IOTA’s charter includes promotion of FOSS in government and academia and was founded in 2007. Supported by Sun Microsystems India and Red Hat India, IOTA seeks to provide information on FOSS and open standards to organizations looking to understand how open source can fit into their IT infrastructure. IOTA’s resource center at Jadavpur University also offers training on Linux and Open Office. It would be great to see more quality training on other components of the LAMP stack from IOTA as well as more community participation from ILUG-Cal and other local groups.

GNUnify 2009 announced, CFP now open

GNUnify 2009

GNUnify 2009

Pune’s popular FOSS conference GNUnify has just announced its dates for 2009 – February 13-14. The conference has been organized annually by the Pune FOSS community, Linux User Group (PLUG) and Symbiosis’ Institute for Computer Studies and Research (SICSR) since 2003 and is a favorite meeting place for India’s FOSS community.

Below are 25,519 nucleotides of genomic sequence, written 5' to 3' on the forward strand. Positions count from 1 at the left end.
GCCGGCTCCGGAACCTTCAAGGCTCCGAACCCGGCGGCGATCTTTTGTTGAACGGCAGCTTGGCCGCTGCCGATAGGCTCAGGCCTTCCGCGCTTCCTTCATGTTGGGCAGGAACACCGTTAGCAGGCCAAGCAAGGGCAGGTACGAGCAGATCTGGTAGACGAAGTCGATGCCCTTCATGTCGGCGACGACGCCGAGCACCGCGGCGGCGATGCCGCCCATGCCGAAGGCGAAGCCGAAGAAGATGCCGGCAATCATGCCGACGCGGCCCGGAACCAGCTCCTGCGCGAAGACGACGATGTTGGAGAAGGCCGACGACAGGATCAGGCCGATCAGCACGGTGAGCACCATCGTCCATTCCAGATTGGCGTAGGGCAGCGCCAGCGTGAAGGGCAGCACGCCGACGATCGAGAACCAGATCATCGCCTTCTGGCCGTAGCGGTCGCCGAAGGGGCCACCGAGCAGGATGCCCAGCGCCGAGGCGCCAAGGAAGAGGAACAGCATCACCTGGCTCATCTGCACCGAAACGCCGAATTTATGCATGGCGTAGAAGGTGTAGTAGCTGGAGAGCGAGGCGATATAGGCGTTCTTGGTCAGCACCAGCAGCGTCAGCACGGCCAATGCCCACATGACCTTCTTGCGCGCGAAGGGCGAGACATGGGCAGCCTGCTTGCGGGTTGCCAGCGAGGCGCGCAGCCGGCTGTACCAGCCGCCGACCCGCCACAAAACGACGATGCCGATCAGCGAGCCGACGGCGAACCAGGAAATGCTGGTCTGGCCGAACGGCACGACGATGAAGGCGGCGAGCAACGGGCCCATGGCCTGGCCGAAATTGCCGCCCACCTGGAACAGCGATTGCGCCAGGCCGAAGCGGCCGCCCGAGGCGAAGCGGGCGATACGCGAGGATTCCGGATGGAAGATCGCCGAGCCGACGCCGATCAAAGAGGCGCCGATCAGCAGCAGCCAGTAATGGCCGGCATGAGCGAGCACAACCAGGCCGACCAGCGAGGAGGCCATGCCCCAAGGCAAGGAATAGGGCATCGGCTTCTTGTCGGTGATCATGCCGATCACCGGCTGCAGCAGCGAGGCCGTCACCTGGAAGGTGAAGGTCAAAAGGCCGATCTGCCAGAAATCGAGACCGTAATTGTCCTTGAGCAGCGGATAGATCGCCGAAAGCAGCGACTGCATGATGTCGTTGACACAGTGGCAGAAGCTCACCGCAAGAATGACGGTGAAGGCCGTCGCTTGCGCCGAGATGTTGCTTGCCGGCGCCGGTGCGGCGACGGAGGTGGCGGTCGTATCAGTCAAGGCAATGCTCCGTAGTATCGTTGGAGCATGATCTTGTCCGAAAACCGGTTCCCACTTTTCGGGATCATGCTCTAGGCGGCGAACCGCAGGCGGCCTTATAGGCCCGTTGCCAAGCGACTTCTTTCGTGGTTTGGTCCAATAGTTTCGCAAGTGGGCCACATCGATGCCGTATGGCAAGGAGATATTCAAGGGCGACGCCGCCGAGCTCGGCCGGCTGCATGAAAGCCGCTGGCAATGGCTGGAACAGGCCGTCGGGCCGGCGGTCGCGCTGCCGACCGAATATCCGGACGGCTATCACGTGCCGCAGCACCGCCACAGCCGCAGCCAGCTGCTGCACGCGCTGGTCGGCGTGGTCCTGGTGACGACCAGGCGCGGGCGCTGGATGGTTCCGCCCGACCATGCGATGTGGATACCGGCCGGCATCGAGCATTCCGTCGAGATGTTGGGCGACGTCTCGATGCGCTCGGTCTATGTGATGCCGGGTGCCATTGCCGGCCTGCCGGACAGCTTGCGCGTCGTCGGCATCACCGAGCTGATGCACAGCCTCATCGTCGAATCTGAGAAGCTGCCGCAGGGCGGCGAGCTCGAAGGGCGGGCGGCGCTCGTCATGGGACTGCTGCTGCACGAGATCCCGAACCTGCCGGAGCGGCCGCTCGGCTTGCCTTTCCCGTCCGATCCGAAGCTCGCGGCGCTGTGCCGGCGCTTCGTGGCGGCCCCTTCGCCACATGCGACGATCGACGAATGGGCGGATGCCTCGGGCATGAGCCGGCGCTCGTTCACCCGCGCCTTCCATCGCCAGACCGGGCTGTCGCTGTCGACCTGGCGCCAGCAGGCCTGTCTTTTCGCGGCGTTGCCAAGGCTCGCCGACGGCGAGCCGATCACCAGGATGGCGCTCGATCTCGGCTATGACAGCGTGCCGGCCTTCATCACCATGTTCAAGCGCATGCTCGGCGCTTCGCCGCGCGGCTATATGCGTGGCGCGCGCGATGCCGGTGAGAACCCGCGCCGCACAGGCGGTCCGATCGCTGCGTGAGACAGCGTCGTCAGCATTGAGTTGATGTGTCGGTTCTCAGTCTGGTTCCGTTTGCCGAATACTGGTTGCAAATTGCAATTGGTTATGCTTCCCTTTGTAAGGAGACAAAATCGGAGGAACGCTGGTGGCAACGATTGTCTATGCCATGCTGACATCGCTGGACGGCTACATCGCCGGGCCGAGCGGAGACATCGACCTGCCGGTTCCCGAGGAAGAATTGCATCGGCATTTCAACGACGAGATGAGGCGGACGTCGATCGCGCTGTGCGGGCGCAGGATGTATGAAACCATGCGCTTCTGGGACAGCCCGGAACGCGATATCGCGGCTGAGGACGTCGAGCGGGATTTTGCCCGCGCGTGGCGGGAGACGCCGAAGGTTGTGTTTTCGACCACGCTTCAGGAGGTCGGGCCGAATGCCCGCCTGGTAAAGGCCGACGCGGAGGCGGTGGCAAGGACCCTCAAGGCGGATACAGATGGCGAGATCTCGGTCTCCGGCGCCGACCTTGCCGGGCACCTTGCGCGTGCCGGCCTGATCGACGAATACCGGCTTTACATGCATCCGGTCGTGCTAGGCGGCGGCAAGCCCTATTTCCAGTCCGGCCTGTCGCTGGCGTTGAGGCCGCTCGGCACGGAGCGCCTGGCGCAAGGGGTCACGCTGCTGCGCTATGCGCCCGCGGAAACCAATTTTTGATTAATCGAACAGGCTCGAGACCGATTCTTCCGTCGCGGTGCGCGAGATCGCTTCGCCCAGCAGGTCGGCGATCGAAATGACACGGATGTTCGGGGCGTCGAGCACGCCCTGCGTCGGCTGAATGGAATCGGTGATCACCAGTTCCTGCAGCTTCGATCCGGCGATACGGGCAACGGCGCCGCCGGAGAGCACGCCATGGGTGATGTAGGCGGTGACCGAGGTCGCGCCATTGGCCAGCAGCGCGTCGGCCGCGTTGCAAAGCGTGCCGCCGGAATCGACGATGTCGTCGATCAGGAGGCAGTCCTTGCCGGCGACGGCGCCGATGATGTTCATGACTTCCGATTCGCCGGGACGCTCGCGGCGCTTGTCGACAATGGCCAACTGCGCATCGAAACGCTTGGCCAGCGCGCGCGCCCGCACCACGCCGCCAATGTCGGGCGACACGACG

The seventh GNUnify plans to bring together another round of excellent technology talks, workshops, BOFs and install-fests. The call for participation is now open – so send in your proposal for an in-depth talk, a serious workshop or a BOF on the latest open source technologies to Harshad Gune or Sudhanwa Jogalekar at GNUnify.

Twincling’s Open Source Summit Programming Contest: Show-off Your Code

Twincling Open Source Summit 2008

Twincling Open Source Summit 2008

The Open Source Summit coming up in Hyderabad this weekend has lined up some exceptional talks, workshops and a fun programming contest. Sessions I’d like to be at (and I know you’d be too) include Using Git in your project, Hadoop: a data intensive distributed application framework, Map-Reduce: a distributed model of computation, open source routers, layered security using open source tools and hands-on workshops on Threading Building Blocks (TBB) and OpenMP multi-core programming.